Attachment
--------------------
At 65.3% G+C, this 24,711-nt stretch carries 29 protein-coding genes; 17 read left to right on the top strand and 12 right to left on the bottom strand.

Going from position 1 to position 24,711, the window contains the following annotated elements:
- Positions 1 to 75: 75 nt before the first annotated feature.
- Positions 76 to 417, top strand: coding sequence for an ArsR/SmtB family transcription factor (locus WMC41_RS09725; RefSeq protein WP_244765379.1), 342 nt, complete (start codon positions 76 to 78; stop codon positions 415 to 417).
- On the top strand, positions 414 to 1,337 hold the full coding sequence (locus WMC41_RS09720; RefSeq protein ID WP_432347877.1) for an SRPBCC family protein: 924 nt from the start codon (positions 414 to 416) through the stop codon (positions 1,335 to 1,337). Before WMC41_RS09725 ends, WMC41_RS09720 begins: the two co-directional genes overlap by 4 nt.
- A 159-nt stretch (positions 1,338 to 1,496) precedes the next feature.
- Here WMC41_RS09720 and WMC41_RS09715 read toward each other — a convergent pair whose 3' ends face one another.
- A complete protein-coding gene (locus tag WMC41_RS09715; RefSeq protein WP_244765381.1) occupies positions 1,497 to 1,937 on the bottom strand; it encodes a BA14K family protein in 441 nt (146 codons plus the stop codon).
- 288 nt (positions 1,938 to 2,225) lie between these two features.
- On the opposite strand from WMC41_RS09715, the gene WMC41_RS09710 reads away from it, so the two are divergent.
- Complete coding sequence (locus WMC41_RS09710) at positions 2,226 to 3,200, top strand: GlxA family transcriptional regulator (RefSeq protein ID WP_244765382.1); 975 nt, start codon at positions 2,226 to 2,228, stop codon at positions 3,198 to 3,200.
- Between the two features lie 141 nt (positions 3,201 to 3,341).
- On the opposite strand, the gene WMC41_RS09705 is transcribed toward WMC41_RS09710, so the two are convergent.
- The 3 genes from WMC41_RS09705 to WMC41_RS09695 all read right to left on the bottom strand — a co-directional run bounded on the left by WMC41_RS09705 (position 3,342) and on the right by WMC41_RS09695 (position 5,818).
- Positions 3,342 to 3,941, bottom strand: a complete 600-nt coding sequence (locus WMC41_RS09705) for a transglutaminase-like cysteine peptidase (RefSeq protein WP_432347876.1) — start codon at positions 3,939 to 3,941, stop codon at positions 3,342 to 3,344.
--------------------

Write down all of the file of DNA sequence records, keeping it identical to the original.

At 65.3% G+C, this 24,711-nt stretch carries 29 protein-coding genes; 17 read left to right on the top strand and 12 right to left on the bottom strand.

Going from position 1 to position 24,711, the window contains the following annotated elements:
- Positions 1 to 75: 75 nt before the first annotated feature.
- Positions 76 to 417, top strand: coding sequence for an ArsR/SmtB family transcription factor (locus WMC41_RS09725; RefSeq protein WP_244765379.1), 342 nt, complete (start codon positions 76 to 78; stop codon positions 415 to 417).
- On the top strand, positions 414 to 1,337 hold the full coding sequence (locus WMC41_RS09720; RefSeq protein ID WP_432347877.1) for an SRPBCC family protein: 924 nt from the start codon (positions 414 to 416) through the stop codon (positions 1,335 to 1,337). Before WMC41_RS09725 ends, WMC41_RS09720 begins: the two co-directional genes overlap by 4 nt.
- A 159-nt stretch (positions 1,338 to 1,496) precedes the next feature.
- Here WMC41_RS09720 and WMC41_RS09715 read toward each other — a convergent pair whose 3' ends face one another.
- A complete protein-coding gene (locus tag WMC41_RS09715; RefSeq protein WP_244765381.1) occupies positions 1,497 to 1,937 on the bottom strand; it encodes a BA14K family protein in 441 nt (146 codons plus the stop codon).
- 288 nt (positions 1,938 to 2,225) lie between these two features.
- On the opposite strand from WMC41_RS09715, the gene WMC41_RS09710 reads away from it, so the two are divergent.
- Complete coding sequence (locus WMC41_RS09710) at positions 2,226 to 3,200, top strand: GlxA family transcriptional regulator (RefSeq protein ID WP_244765382.1); 975 nt, start codon at positions 2,226 to 2,228, stop codon at positions 3,198 to 3,200.
- Between the two features lie 141 nt (positions 3,201 to 3,341).
- On the opposite strand, the gene WMC41_RS09705 is transcribed toward WMC41_RS09710, so the two are convergent.
- The 3 genes from WMC41_RS09705 to WMC41_RS09695 all read right to left on the bottom strand — a co-directional run bounded on the left by WMC41_RS09705 (position 3,342) and on the right by WMC41_RS09695 (position 5,818).
- Positions 3,342 to 3,941, bottom strand: a complete 600-nt coding sequence (locus WMC41_RS09705) for a transglutaminase-like cysteine peptidase (RefSeq protein WP_432347876.1) — start codon at positions 3,939 to 3,941, stop codon at positions 3,342 to 3,344.